More and more C++ events, community meetups, and conferences are appearing around the globe. 2019 is definitely looking like a year for new C++ conferences. Take, for example, C++ on Sea (UK, in February) or the upcoming CPPP (France, in June). Even C++ Russia now has two editions per year – one in Moscow and one in St. Petersburg. And, finally, there’s the event we just visited – Core C++, held in Tel Aviv, Israel.
Core C++ was started by the organizers of two big local communities, the Core C++ meetup in Te Aviv and the Haifa::C++ meetup. Adi Shavit from Tel Aviv is a well-known international speaker you may have met at one of the many C++ events around the world. The event was hosted at the Academic College of Tel Aviv–Yaffo, very close to the beautiful and historic old city of Jaffa.
Despite being new and young, Core C++ managed to gather over 350 participants and several famous speakers from abroad. Jason Turner opened the event with a keynote and paid tribute to more than twenty crucial C++ features over the years. He began with changes that were revolutionary in the past, like templates and auto. Then came the C++20 updates. His pragmatic look, as he called it, included an analysis of the impact of those features on C++ coding.
Hana Dusíková again talked about compile time regular expressions, but this time in a new and updated way. She presented runtime and compilation time measurements to compare CTRE, PCRE, Boost, std, and some other approaches.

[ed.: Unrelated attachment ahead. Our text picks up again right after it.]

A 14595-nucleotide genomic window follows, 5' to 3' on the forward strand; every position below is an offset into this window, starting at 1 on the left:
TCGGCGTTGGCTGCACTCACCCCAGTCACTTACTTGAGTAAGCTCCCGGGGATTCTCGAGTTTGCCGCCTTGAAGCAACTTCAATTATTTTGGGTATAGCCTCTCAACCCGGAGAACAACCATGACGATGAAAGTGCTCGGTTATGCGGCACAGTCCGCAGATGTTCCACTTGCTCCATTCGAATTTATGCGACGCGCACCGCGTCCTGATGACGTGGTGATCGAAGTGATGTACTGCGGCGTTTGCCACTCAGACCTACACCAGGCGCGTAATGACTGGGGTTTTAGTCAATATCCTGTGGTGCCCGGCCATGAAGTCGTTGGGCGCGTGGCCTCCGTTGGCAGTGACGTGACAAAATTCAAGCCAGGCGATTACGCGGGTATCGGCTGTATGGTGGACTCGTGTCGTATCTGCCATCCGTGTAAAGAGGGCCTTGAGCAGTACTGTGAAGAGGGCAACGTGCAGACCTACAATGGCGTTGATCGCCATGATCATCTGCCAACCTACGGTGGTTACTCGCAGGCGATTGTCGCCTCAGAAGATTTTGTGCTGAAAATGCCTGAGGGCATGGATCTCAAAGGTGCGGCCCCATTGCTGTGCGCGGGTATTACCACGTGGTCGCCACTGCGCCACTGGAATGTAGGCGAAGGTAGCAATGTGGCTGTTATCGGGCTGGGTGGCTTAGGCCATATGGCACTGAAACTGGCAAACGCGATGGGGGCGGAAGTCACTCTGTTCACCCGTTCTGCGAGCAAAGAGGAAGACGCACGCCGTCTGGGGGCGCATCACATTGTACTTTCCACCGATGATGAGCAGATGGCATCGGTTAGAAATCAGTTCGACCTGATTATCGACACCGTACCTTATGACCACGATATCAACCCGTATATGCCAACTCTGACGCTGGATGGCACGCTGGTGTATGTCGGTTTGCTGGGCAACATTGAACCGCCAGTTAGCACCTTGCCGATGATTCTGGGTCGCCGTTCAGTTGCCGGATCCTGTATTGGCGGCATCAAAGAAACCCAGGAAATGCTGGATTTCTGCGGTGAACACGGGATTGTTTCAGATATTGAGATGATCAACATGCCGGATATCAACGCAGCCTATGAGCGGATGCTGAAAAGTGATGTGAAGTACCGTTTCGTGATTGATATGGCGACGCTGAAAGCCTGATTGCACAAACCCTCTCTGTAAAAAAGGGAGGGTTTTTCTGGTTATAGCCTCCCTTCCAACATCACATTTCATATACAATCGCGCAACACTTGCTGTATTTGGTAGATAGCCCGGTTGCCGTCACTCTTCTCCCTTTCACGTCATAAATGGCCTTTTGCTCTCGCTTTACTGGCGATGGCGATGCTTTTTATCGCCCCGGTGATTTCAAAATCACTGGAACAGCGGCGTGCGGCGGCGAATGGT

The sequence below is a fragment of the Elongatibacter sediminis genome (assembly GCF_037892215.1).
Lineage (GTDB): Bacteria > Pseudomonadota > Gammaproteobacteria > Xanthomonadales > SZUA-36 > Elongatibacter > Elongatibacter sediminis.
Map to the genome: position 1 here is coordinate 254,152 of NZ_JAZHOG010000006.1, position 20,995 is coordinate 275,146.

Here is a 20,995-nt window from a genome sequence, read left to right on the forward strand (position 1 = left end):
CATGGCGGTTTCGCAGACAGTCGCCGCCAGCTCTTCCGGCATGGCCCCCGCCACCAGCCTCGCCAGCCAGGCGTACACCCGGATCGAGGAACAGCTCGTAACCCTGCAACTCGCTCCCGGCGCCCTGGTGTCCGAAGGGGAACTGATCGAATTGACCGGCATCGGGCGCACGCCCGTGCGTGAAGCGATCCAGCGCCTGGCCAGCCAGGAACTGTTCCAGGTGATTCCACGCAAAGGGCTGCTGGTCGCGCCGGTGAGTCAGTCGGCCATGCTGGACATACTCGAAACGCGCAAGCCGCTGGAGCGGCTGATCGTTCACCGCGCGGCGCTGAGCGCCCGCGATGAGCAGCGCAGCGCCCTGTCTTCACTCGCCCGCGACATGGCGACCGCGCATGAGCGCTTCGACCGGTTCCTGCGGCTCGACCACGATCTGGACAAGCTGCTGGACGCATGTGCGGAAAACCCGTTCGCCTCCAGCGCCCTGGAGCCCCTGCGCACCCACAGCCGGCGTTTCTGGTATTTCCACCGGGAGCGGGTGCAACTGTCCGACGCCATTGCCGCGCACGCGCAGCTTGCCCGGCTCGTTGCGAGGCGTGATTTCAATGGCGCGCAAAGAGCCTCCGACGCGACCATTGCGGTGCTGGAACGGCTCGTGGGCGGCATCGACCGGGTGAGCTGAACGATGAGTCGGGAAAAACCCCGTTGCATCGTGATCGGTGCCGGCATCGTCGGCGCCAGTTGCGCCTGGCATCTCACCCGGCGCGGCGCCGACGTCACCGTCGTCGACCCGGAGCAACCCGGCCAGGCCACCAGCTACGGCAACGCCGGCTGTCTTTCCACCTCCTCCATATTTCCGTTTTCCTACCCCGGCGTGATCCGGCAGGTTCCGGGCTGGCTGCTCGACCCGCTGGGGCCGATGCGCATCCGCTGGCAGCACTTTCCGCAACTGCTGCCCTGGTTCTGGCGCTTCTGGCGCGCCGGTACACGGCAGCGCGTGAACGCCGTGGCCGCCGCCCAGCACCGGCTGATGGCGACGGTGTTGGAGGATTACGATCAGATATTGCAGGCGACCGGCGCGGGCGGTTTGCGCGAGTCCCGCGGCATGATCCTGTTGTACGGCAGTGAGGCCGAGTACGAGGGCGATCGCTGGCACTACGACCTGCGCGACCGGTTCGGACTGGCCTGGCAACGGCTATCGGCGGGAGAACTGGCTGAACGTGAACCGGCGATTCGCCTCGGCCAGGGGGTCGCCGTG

Other talks you may have heard before Core C++ were Initialization in Modern C++ by Timur Doumler and The Dawn Of A New Error by Phil Nash. I gave my talk, C++ Ecosystem: For Better, For Worse, for the second time since its ‘inauguration’ at ACCU 2019.
Bryce Adelstein Lelbach closed the conference with an overview of Modules coming with C++20. He started the talk by collecting all the reasons why headers are terrible: slow to compile, ODR violations, lack of encapsulation, cyclic dependencies, and order dependencies. He then explained the core syntax and the main ideas behind the proposal. The most interesting and unique part came later, as Bryce now chairs the Tooling Study Group in the C++ committee who, as it happens, are now discussing the details of implementing modules in compilers. For example, the kinds of linkage were discussed in detail during the talk. I would say that the only idea that bothers me is the intent to automatically convert old-style includes for std library headers into modules. This might cause issues in legacy code where these includes were affected by the preprocessor definitions passed earlier, as modules will be protected from that by design. This is not yet settled in the standard, and my guess is that the compilers will be afraid to provide such behavior by default.
I also want to mention a few interesting talks from local speakers. One was the story of implementing Concepts in Clang, given by the actual contributor, Saar Raz, who is now ready to push the first implementation parts to the LLVM master. This will put Clang ahead of GCC, which still supports an old Concepts TS incompatible with the C++20 draft. An interesting fact is that the author plans to support the old TS syntax (like in GCC) in Clang as well – maybe not fully, but at least to some extent. The talk itself was mostly dedicated to the history of the implementation and typical issues most first-time LLVM contributors run into.